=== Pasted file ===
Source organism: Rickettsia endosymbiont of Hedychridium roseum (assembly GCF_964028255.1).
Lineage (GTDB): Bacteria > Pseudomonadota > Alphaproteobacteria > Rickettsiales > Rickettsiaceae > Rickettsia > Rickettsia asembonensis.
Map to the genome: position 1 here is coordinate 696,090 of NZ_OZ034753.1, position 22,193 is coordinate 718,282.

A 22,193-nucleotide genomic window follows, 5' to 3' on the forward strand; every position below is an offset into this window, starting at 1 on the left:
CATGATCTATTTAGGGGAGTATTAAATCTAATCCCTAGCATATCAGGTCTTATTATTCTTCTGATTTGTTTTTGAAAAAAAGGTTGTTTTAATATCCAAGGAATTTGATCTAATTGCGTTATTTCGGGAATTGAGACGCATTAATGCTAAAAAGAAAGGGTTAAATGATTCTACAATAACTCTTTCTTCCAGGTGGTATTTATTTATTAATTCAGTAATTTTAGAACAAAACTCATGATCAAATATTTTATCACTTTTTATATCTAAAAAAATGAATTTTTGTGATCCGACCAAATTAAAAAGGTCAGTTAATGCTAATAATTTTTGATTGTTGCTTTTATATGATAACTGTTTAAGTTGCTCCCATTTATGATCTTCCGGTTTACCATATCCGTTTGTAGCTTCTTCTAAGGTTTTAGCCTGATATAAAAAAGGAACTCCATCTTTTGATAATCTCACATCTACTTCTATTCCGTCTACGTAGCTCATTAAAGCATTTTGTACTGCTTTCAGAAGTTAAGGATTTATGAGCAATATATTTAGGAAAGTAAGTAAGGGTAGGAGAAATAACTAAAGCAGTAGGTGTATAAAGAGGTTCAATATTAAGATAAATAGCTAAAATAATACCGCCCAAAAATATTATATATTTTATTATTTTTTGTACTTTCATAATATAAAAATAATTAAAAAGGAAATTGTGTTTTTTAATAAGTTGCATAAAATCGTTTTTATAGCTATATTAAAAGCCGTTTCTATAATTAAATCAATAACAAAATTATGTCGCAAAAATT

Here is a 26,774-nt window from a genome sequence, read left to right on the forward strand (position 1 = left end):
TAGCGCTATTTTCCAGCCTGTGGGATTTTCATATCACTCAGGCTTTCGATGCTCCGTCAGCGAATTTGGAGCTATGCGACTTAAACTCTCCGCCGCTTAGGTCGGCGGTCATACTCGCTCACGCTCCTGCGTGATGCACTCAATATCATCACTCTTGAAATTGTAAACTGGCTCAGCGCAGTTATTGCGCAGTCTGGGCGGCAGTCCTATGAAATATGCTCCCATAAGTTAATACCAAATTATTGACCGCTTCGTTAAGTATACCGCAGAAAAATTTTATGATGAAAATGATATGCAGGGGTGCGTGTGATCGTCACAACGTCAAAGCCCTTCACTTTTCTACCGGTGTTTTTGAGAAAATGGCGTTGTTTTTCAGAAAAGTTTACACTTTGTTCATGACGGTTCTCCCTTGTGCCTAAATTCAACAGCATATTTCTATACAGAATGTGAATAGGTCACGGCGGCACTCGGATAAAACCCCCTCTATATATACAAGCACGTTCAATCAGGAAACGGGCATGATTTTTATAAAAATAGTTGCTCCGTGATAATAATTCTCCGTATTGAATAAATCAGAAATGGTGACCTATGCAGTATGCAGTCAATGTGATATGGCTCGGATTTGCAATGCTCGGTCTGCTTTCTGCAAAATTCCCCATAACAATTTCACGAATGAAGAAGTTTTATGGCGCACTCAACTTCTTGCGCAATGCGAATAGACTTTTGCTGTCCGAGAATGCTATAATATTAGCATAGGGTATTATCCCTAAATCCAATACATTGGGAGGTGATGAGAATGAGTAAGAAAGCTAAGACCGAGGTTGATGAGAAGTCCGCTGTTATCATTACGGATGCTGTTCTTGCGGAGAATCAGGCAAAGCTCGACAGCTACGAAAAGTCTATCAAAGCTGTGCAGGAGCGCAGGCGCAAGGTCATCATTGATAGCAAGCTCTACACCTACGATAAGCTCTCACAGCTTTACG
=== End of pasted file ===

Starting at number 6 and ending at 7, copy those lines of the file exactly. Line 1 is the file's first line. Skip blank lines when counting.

Here is a 26,774-nt window from a genome sequence, read left to right on the forward strand (position 1 = left end):
TAGCGCTATTTTCCAGCCTGTGGGATTTTCATATCACTCAGGCTTTCGATGCTCCGTCAGCGAATTTGGAGCTATGCGACTTAAACTCTCCGCCGCTTAGGTCGGCGGTCATACTCGCTCACGCTCCTGCGTGATGCACTCAATATCATCACTCTTGAAATTGTAAACTGGCTCAGCGCAGTTATTGCGCAGTCTGGGCGGCAGTCCTATGAAATATGCTCCCATAAGTTAATACCAAATTATTGACCGCTTCGTTAAGTATACCGCAGAAAAATTTTATGATGAAAATGATATGCAGGGGTGCGTGTGATCGTCACAACGTCAAAGCCCTTCACTTTTCTACCGGTGTTTTTGAGAAAATGGCGTTGTTTTTCAGAAAAGTTTACACTTTGTTCATGACGGTTCTCCCTTGTGCCTAAATTCAACAGCATATTTCTATACAGAATGTGAATAGGTCACGGCGGCACTCGGATAAAACCCCCTCTATATATACAAGCACGTTCAATCAGGAAACGGGCATGATTTTTATAAAAATAGTTGCTCCGTGATAATAATTCTCCGTATTGAATAAATCAGAAATGGTGACCTATGCAGTATGCAGTCAATGTGATATGGCTCGGATTTGCAATGCTCGGTCTGCTTTCTGCAAAATTCCCCATAACAATTTCACGAATGAAGAAGTTTTATGGCGCACTCAACTTCTTGCGCAATGCGAATAGACTTTTGCTGTCCGAGAATGCTATAATATTAGCATAGGGTATTATCCCTAAATCCAATACATTGGGAGGTGATGAGAATGAGTAAGAAAGCTAAGACCGAGGTTGATGAGAAGTCCGCTGTTATCATTACGGATGCTGTTCTTGCGGAGAATCAGGCAAAGCTCGACAGCTACGAAAAGTCTATCAAAGCTGTGCAGGAGCGCAGGCGCAAGGTCATCATTGATAGCAAGCTCTACACCTACGATAAGCTCTCACAGCTTTACG